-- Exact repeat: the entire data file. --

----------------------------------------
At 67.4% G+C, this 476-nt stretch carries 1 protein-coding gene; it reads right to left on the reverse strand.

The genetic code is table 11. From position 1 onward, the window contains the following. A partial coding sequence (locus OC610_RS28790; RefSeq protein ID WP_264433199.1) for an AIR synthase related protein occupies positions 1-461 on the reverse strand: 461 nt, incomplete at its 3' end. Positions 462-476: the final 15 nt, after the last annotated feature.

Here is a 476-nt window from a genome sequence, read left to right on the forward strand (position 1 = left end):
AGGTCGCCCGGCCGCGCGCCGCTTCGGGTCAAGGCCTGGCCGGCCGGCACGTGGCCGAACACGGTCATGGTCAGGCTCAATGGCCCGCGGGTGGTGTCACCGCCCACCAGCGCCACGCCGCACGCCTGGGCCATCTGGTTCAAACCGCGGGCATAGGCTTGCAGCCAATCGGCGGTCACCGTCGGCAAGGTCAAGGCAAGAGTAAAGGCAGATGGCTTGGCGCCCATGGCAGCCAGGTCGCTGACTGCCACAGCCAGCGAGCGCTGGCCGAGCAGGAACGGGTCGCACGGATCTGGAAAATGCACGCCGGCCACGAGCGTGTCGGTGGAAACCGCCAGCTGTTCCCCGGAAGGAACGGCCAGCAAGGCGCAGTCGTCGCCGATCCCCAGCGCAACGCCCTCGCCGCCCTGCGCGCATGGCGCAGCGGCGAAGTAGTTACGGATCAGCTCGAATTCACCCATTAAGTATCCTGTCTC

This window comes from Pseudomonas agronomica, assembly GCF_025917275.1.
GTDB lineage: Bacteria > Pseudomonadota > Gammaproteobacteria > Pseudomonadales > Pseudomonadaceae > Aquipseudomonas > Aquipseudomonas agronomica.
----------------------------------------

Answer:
At 67.4% G+C, this 476-nt stretch carries 1 protein-coding gene; it reads right to left on the reverse strand.

The genetic code is table 11. From position 1 onward, the window contains the following. A partial coding sequence (locus OC610_RS28790; RefSeq protein ID WP_264433199.1) for an AIR synthase related protein occupies positions 1-461 on the reverse strand: 461 nt, incomplete at its 3' end. Positions 462-476: the final 15 nt, after the last annotated feature.

Here is a 476-nt window from a genome sequence, read left to right on the forward strand (position 1 = left end):
AGGTCGCCCGGCCGCGCGCCGCTTCGGGTCAAGGCCTGGCCGGCCGGCACGTGGCCGAACACGGTCATGGTCAGGCTCAATGGCCCGCGGGTGGTGTCACCGCCCACCAGCGCCACGCCGCACGCCTGGGCCATCTGGTTCAAACCGCGGGCATAGGCTTGCAGCCAATCGGCGGTCACCGTCGGCAAGGTCAAGGCAAGAGTAAAGGCAGATGGCTTGGCGCCCATGGCAGCCAGGTCGCTGACTGCCACAGCCAGCGAGCGCTGGCCGAGCAGGAACGGGTCGCACGGATCTGGAAAATGCACGCCGGCCACGAGCGTGTCGGTGGAAACCGCCAGCTGTTCCCCGGAAGGAACGGCCAGCAAGGCGCAGTCGTCGCCGATCCCCAGCGCAACGCCCTCGCCGCCCTGCGCGCATGGCGCAGCGGCGAAGTAGTTACGGATCAGCTCGAATTCACCCATTAAGTATCCTGTCTC

This window comes from Pseudomonas agronomica, assembly GCF_025917275.1.
GTDB lineage: Bacteria > Pseudomonadota > Gammaproteobacteria > Pseudomonadales > Pseudomonadaceae > Aquipseudomonas > Aquipseudomonas agronomica.